Congress last month passed an anti-sex trafficking bill that would subject websites to criminal prosecution and civil litigation if they accept advertising, knowingly or unknowingly, linked to both coerced sex-trafficking as well as sex work engaged in by consenting adults.
The White House this week said President Trump would sign the Fight Online Sex Trafficking Act, or FOSTA, on Wednesday. In response to lopsided Senate passage of the measure, Craigslist immediately dropped its personal ads, including its widely read “men seeking men” personals. It cited potentially harmful legal fallout from the FOSTA bill as its reason for doing so.
Fears by sex worker advocates that more websites used by sex workers would be shut down were heightened on Monday when news surfaced that seven top Backpage officials were indicted by a grand jury in Phoenix, Ariz., on charges that they conspired to facilitate prostitution and money laundering.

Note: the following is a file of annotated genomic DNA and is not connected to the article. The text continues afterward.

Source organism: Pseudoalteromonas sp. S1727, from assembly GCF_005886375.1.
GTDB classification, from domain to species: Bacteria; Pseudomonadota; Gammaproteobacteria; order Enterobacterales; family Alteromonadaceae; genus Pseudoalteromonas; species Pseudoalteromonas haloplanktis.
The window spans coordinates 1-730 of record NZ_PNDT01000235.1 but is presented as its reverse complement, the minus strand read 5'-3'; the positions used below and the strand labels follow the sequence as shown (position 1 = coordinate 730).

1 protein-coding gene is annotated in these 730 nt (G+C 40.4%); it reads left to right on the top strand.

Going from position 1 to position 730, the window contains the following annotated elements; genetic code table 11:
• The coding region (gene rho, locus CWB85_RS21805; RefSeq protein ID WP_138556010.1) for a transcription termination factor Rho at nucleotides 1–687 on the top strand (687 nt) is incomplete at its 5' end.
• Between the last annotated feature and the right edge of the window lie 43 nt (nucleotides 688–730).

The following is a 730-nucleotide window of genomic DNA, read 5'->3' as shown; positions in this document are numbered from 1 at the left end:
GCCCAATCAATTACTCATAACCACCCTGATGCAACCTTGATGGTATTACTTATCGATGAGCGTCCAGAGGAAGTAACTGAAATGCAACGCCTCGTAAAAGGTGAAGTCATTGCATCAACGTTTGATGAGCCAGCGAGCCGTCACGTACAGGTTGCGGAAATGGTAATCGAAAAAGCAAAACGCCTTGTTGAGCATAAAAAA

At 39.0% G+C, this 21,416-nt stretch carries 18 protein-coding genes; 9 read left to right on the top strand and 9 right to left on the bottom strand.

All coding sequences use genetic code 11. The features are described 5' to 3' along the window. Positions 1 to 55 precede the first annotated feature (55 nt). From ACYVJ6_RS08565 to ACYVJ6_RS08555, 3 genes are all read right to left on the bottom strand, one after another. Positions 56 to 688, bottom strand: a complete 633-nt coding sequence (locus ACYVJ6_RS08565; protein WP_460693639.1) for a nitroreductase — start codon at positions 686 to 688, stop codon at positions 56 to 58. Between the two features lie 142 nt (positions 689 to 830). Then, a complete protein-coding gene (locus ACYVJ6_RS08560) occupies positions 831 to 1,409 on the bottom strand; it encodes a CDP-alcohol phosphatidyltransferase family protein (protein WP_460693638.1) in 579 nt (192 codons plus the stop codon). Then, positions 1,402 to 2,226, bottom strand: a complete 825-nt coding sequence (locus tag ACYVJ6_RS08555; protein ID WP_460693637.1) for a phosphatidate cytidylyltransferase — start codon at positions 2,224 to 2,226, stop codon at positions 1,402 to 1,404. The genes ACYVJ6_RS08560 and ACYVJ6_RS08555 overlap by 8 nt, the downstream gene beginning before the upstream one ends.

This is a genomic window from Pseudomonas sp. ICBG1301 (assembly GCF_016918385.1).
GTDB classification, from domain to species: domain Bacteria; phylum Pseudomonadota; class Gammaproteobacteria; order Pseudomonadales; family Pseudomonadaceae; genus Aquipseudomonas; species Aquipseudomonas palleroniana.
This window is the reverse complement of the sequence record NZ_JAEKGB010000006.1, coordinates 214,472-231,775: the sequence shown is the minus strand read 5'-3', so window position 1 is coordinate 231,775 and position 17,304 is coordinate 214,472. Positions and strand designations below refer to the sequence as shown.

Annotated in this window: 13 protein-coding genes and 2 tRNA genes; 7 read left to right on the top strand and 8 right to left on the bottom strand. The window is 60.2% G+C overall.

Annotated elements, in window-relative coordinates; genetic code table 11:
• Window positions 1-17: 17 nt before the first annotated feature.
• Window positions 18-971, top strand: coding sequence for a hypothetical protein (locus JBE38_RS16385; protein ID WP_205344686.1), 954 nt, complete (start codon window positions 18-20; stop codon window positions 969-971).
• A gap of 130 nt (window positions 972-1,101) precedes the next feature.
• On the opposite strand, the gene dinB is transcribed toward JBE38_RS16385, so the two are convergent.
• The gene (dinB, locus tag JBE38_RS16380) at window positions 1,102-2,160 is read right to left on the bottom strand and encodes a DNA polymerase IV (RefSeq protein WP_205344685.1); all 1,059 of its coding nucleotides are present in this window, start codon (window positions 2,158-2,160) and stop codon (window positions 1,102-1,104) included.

Police data show few sex trafficking cases in D.C.
In response to a request from the Washington Blade, D.C. police released data of prostitution related arrests made in the District of Columbia between 2013 and August 2017, the latest time period for which arrest numbers were available.
The data show that out of a total of 2,582 prostitution related arrests during that four-and-a-half-year period, just seven involved sex trafficking involving minors. One involved a charge of “introducing female into prostitution,” but a chart on which the data was made available didn’t say whether the female was an adult or minor.
The data released show this breakdown by year for prostitution related arrests in D.C.: 2013: 890; 1 case of “introducing female into prostitution;” 2014: 596; one case of “sex trafficking of children;” 2015: 714; two cases of “transportation of minors for sexual activity (assisting or promoting prostitution);” 2016: 216; one case of “pandering of a minor;” 2017 (Jan.-Aug.): 166; three cases of “sex trafficking of children.”